How the world celebrates Easter
Hot cross buns and Easter eggs are synonymous with Easter - a significant religious festival for many and also an opportunity for reflection and spending time with friends and family.
As with most traditional social gatherings, food plays a large part – from family members preparing the Easter Sunday lunch to decorating Easter eggs and hiding them in the garden for the kids’ Easter egg hunt.
This month we look at global food trends associated with Easter. Theories abound as to the origin of the humble hot cross bun – some say the ancient Greeks were the first to produce a cake marked with a cross; others note that a similar bun was distributed to the poor by monks in the 14th century.
Different versions of the bun (most delicious when toasted with lashings of butter) are found around the world – but in many Western countries, it is predominantly a spicy-sweet bun made with raisins or currants and marked with a cross on the top. It is traditionally eaten on Good Friday, but these days one can find them almost all year round in the supermarkets. In the Czech Republic, a similar cake or sweet bread – called “mazanec” – is enjoyed during Easter.
Eating pickled fish over the Easter weekend is a tradition unique to South Africans. The practice of eating pickled (curried) fish stems from various sources: one is that those observing Easter should not partake in any activities (including fishing or cooking) on Good Friday – so all meal preparation is done in the days leading up to the weekend. The fish was initially preserved by pickling (so that it would last until Easter Monday – especially in the days before fridges were in every household) but over the years the recipes have been tweaked to the delicious meal that it is today.
I'm sharing a pickled fish recipe which was passed down to me from my grandmother who lived most of her life in Elandsbaai and Paternoster on the West Coast. Try it!
Ouma Rienie’s pickled curry fish with a twist
We have created this recipe with a bit of a twist to the traditional curry fish as we use coconut and flour to dust the fish before frying. This gives the fish an amazing flavour... Ps: don’t tell ouma that we tampered with her recipe
5 medium size hake fillets
4 medium onions sliced
1 cup flour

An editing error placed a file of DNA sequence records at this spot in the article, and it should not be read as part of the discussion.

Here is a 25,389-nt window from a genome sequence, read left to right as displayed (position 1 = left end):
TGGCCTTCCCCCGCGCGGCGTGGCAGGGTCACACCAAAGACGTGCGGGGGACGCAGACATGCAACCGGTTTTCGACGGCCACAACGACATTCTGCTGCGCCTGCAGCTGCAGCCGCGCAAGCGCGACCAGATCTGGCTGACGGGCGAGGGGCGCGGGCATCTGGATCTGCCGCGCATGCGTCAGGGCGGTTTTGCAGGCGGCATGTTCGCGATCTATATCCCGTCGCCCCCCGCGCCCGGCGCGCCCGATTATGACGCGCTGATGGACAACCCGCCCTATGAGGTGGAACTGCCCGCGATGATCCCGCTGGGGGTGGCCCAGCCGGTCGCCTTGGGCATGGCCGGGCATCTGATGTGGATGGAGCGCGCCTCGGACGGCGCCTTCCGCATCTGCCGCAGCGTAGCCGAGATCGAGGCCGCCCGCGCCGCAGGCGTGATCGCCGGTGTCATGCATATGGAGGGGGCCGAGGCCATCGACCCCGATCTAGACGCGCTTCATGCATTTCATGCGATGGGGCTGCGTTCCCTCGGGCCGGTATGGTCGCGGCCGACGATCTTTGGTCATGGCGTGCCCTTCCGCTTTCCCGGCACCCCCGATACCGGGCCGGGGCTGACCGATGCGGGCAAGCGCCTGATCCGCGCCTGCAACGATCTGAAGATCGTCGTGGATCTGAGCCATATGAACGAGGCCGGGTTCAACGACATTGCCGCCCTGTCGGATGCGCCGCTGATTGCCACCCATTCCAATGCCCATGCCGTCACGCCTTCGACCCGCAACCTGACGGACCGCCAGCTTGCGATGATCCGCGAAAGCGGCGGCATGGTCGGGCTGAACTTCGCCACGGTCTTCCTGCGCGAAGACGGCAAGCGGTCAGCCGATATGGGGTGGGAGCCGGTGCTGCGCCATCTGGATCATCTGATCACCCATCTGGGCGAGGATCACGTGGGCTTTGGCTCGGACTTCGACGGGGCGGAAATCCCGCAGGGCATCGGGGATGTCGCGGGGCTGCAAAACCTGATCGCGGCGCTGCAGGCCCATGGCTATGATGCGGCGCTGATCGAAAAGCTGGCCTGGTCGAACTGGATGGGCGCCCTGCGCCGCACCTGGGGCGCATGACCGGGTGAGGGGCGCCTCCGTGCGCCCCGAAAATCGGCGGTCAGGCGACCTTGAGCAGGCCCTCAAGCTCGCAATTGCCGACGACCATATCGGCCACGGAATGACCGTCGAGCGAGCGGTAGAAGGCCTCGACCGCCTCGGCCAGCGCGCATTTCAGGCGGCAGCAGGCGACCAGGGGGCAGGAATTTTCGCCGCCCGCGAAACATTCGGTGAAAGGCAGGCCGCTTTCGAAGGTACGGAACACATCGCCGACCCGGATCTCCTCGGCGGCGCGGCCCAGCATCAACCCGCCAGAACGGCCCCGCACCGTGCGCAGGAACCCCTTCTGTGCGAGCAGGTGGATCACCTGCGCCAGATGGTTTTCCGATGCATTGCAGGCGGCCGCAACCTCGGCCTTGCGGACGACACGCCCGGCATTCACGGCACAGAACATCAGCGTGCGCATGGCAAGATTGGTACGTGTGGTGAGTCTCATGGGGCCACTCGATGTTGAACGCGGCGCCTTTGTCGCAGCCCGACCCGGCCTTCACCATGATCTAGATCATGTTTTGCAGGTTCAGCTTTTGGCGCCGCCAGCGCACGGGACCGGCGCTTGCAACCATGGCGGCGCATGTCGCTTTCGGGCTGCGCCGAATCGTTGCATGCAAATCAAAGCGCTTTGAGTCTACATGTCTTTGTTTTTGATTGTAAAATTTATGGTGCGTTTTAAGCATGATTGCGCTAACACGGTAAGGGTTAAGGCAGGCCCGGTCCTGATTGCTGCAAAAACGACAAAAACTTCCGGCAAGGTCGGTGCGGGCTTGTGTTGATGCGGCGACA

2 teaspoon fish masala
1 cup desiccated coconut
1 teaspoon salt
2 cup of water
1½ cups vinegar
2 bay leaves
1 teaspoon pepper corns
2 teaspoons coriander seeds
1 teaspoon salt
4 teaspoons apricot jam
1 teaspoon turmeric
2 teaspoons masala
2 cinnamon sticks
5 cardamom seeds
½ cup sugar
1 teaspoon garlic
The Easter weekend begins on the Thursday before Good Friday for many in Germany – which is one of the possible origins of both the hot cross bun and Easter egg – and is called "Gründonnerstag" or "Green Thursday." The custom is to prepare green foods such as soups made with leeks, spinach, peas and parsley, eat loads of green veggies and serve herb sauces with the meal.
In Spain, the end of the 40 days of Lent and the start of the Easter weekend is celebrated with a sumptuous Spanish Easter cake called “La Mona de Pascua”. The original cake was a giant doughnut topped with boiled eggs. Bakers have upped the delicacy to total decadence and replaced the boiled eggs with chocolate ones, added a layer of apricot jam inside the cake, and decorated with chocolate glaze, almonds, chocolate eggs, colourful feathers and cartoon characters.
On the beverage front, some Danish breweries produce a special beer during the Easter period called Påskeøl (Easter beer), which is a lot stronger in taste than the country’s conventional beer.
For me, the Easter weekend has always been recognised as a holiday for religious reasons. It has also been a great way to get together with plenty of festivities and celebrating our religion and our family.
About Janine Fourie
Chef Janine Fourie is the head chef at Big Easy Winebar & Grill in Durban.
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